Taste of Food Not Eligible for Copyright Protection
News    ·   19-11-2018

AUTHOR: Sharon Xuereb; Alexia Valenzia; Kristina Azzopardi

In a decision handed down on 13November 2018, the Court of Justice of the European Union (the “CJEU”) ruled that the taste of food is not eligible for copyright protection under the copyright directive (Directive 2001/29/EC, the “Directive”). 

The CJEU’s decision follows a preliminary ruling request made by the Regional Court of Appeal, Arnhem-Leeuwarden, the Netherlands, whereby the CJEU was asked whether copyright could vest in the taste of a particular food.

The case in question related to a spreadable cheese dip called ‘Heks’nkaas’ created by a Dutch retailer in 2007. The intellectual property rights in ‘Heks’nkaas’ were subsequently transferred to a company called Levola.  In 2014, a rival Dutch company launched a food product of the same kind – also a spreadable cream cheese dip - called ‘Witte Wievenkaas’.

Levola argued that the creation of ‘Witte Wievenkaas’ infringed its copyright rights such that the taste of the food product was a reproduction of their earlier work.  Levola also argued that the taste of a food product is comparable to the scent of a perfume, the latter of which is recognised by the courts of the Netherlands, but no other European Union court, as being eligible to copyright protection.

The CJEU held that the taste of a food product cannot be protected by copyright as it is difficult to classify taste as a work within the meaning of the Directive. Works eligible for copyright protection under the Directive comprise of artistic, audiovisual, literary and musical works, as well as databases. However, copyright protection may not be granted to ideas, procedures, methods of operation or mathematical concepts. The work in question must be an original intellectual creation and there must be an expression of that original intellectual creation.  Moreover, the subject matter seeking protection by copyright must be expressed in an objective manner and with sufficient precision so as to have copyright protection attributed to it.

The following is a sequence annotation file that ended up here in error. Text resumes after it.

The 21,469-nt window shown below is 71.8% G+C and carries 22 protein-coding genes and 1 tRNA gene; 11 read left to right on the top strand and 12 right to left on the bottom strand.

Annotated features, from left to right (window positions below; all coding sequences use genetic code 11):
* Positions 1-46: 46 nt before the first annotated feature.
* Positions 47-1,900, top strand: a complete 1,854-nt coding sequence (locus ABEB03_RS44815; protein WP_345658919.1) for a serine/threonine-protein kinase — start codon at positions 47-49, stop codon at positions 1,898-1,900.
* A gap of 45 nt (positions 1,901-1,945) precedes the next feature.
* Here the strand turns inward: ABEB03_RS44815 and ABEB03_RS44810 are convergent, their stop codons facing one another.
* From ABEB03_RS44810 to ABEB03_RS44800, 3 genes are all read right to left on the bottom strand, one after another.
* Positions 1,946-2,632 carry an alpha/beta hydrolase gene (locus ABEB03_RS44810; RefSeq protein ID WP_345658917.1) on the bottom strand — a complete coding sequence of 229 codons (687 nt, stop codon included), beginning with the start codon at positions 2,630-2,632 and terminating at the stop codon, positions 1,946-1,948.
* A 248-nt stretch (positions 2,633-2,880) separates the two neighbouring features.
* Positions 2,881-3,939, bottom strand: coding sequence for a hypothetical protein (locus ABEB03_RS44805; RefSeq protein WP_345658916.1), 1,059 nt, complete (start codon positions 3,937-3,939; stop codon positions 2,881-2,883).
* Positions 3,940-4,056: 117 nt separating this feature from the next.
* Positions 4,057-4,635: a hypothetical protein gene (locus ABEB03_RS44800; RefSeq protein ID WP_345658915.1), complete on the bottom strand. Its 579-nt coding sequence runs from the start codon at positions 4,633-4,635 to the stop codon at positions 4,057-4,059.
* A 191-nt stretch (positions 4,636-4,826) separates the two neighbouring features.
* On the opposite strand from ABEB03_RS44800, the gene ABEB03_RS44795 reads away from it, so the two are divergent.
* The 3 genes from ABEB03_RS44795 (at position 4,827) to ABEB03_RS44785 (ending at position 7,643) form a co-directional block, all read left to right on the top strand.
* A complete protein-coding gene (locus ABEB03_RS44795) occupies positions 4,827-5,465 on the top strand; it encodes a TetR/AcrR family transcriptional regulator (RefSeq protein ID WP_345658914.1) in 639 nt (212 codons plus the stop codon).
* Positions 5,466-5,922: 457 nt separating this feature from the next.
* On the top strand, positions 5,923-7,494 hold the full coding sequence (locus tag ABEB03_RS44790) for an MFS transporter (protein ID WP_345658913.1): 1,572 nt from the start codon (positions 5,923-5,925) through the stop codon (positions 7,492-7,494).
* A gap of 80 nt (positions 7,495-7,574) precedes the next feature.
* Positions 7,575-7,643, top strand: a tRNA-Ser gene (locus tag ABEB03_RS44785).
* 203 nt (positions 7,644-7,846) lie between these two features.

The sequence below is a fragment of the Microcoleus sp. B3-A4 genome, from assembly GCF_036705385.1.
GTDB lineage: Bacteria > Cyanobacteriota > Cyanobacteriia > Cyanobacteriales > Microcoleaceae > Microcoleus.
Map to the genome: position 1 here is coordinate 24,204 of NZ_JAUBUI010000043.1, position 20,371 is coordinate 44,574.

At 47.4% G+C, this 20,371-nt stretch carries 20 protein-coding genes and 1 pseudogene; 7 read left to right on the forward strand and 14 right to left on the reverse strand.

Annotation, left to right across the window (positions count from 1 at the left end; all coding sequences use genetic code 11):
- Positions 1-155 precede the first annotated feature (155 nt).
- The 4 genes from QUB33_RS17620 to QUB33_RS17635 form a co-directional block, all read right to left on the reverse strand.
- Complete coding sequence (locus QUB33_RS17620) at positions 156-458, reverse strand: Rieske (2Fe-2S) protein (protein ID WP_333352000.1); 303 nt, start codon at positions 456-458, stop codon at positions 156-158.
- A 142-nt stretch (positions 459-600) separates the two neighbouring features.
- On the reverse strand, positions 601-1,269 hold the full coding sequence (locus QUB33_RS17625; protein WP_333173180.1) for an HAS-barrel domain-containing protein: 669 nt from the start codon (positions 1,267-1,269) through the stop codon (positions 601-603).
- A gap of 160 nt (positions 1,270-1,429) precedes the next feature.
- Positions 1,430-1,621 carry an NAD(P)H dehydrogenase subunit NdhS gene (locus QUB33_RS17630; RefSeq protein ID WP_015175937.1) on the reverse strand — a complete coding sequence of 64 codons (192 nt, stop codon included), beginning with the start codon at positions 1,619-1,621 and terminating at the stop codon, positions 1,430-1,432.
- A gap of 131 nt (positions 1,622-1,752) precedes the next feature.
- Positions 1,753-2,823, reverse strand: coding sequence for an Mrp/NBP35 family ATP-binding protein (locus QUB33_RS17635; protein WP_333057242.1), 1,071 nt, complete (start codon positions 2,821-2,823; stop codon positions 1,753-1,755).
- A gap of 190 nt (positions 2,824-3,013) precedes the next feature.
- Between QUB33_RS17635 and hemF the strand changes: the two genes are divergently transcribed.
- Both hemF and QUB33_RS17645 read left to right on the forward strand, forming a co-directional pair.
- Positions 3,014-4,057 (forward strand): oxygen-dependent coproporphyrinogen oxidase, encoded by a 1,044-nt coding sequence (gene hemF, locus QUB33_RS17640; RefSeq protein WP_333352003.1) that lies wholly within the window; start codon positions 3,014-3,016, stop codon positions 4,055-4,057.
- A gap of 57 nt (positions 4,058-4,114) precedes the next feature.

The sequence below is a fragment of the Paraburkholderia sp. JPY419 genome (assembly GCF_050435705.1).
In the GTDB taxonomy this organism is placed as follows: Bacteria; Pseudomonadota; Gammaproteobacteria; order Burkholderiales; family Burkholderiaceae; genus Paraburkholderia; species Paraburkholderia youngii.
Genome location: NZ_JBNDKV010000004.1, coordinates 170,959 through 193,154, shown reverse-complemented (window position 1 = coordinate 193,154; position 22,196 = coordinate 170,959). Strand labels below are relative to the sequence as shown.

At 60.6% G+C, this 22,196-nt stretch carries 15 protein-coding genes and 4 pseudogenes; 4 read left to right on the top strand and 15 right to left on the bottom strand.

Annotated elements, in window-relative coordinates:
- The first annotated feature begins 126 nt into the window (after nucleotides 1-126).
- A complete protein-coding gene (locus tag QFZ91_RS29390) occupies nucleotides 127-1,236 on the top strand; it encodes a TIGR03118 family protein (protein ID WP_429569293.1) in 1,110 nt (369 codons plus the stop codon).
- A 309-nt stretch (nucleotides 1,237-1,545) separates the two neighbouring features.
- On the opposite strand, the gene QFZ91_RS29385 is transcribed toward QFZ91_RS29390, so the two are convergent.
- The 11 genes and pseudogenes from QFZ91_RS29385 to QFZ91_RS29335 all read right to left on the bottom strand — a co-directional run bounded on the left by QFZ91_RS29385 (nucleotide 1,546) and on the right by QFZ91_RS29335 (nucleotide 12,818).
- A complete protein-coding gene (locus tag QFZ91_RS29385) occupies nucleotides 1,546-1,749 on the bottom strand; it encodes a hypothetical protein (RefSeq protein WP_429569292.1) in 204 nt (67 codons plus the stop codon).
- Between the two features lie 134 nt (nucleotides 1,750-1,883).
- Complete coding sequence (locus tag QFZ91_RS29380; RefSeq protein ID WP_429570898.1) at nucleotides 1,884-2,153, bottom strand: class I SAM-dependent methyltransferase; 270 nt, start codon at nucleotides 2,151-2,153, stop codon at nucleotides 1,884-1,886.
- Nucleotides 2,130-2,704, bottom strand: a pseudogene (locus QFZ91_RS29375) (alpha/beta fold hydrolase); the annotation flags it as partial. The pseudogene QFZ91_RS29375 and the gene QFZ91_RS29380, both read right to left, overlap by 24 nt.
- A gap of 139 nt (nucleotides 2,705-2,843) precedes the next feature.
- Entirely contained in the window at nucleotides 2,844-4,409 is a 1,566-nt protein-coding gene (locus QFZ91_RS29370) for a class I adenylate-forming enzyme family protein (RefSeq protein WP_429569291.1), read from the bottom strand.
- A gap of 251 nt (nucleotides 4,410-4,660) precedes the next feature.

The CJEU is of the view that the taste of a food product is subjective to the taste buds of each particular person and is dependent upon several factors such as taste sensations, preferences, experiences, consumption habits, as well as age. All of these factors vary significantly across different persons.

For these reasons the CJEU concluded that the taste of a food product cannot be classified as a work as defined by the Directive and is therefore, not eligible for copyright protection under the Directive.

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